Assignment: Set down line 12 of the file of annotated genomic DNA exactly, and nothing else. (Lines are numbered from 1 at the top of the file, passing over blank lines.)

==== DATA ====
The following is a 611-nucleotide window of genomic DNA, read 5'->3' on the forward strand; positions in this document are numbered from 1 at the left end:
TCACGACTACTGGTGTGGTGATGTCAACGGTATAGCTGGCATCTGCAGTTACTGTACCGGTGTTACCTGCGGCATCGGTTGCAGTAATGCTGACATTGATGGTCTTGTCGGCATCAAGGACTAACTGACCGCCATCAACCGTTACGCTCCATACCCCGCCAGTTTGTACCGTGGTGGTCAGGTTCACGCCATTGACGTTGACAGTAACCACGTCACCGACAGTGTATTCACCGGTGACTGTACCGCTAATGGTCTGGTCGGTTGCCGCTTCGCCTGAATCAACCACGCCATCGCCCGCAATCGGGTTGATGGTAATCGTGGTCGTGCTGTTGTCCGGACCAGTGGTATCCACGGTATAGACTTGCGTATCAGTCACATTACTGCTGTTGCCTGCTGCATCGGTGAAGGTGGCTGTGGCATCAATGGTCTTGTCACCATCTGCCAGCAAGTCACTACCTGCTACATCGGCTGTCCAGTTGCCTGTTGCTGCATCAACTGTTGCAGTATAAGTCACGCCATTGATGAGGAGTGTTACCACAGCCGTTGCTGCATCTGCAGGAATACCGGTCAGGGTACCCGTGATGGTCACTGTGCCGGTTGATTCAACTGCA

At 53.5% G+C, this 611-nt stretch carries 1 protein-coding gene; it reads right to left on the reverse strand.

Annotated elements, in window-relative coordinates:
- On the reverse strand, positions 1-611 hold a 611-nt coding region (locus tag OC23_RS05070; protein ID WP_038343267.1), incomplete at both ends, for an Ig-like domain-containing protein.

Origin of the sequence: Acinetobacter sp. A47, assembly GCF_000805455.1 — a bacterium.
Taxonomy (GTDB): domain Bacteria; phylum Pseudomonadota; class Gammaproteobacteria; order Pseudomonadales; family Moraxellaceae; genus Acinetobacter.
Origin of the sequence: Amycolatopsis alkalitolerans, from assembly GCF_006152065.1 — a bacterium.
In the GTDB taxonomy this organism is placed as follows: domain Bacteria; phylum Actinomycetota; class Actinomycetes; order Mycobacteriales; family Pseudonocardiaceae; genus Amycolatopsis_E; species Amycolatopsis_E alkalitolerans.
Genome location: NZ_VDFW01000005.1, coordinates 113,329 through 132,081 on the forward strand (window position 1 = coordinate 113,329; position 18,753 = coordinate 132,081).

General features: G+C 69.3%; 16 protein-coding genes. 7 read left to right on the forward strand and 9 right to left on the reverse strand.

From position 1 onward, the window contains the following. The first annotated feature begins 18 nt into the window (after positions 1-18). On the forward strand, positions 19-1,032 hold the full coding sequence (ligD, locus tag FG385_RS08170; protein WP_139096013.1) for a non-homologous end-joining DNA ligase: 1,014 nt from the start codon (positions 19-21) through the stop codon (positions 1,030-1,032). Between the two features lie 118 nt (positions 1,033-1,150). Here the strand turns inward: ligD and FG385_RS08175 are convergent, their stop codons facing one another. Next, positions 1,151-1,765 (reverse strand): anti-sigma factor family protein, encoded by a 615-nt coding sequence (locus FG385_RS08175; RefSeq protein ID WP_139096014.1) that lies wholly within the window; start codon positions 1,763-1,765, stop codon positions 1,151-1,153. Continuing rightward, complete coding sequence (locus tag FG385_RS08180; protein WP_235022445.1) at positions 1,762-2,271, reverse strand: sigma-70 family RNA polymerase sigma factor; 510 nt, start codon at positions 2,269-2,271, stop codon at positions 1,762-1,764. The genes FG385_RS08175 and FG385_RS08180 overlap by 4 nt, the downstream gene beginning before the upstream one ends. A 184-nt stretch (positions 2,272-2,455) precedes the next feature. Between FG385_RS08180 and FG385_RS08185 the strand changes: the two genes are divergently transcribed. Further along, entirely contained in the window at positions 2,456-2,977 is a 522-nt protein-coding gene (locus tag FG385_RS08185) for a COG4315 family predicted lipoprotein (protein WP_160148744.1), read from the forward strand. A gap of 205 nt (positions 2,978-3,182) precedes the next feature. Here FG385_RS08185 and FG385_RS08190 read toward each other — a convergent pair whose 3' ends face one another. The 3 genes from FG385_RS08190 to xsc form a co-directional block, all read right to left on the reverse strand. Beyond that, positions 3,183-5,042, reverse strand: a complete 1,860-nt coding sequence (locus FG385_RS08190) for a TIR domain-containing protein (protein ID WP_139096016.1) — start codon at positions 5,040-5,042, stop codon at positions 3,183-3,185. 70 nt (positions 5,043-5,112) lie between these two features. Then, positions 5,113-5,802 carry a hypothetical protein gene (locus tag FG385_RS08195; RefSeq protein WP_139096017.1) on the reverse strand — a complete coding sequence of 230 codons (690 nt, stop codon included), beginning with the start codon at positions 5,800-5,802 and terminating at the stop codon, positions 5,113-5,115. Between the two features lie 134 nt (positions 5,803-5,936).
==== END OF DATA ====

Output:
From position 1 onward, the window contains the following. The first annotated feature begins 18 nt into the window (after positions 1-18). On the forward strand, positions 19-1,032 hold the full coding sequence (ligD, locus tag FG385_RS08170; protein WP_139096013.1) for a non-homologous end-joining DNA ligase: 1,014 nt from the start codon (positions 19-21) through the stop codon (positions 1,030-1,032). Between the two features lie 118 nt (positions 1,033-1,150). Here the strand turns inward: ligD and FG385_RS08175 are convergent, their stop codons facing one another. Next, positions 1,151-1,765 (reverse strand): anti-sigma factor family protein, encoded by a 615-nt coding sequence (locus FG385_RS08175; RefSeq protein ID WP_139096014.1) that lies wholly within the window; start codon positions 1,763-1,765, stop codon positions 1,151-1,153. Continuing rightward, complete coding sequence (locus tag FG385_RS08180; protein WP_235022445.1) at positions 1,762-2,271, reverse strand: sigma-70 family RNA polymerase sigma factor; 510 nt, start codon at positions 2,269-2,271, stop codon at positions 1,762-1,764. The genes FG385_RS08175 and FG385_RS08180 overlap by 4 nt, the downstream gene beginning before the upstream one ends. A 184-nt stretch (positions 2,272-2,455) precedes the next feature. Between FG385_RS08180 and FG385_RS08185 the strand changes: the two genes are divergently transcribed. Further along, entirely contained in the window at positions 2,456-2,977 is a 522-nt protein-coding gene (locus tag FG385_RS08185) for a COG4315 family predicted lipoprotein (protein WP_160148744.1), read from the forward strand. A gap of 205 nt (positions 2,978-3,182) precedes the next feature. Here FG385_RS08185 and FG385_RS08190 read toward each other — a convergent pair whose 3' ends face one another. The 3 genes from FG385_RS08190 to xsc form a co-directional block, all read right to left on the reverse strand. Beyond that, positions 3,183-5,042, reverse strand: a complete 1,860-nt coding sequence (locus FG385_RS08190) for a TIR domain-containing protein (protein ID WP_139096016.1) — start codon at positions 5,040-5,042, stop codon at positions 3,183-3,185. 70 nt (positions 5,043-5,112) lie between these two features. Then, positions 5,113-5,802 carry a hypothetical protein gene (locus tag FG385_RS08195; RefSeq protein WP_139096017.1) on the reverse strand — a complete coding sequence of 230 codons (690 nt, stop codon included), beginning with the start codon at positions 5,800-5,802 and terminating at the stop codon, positions 5,113-5,115. Between the two features lie 134 nt (positions 5,803-5,936).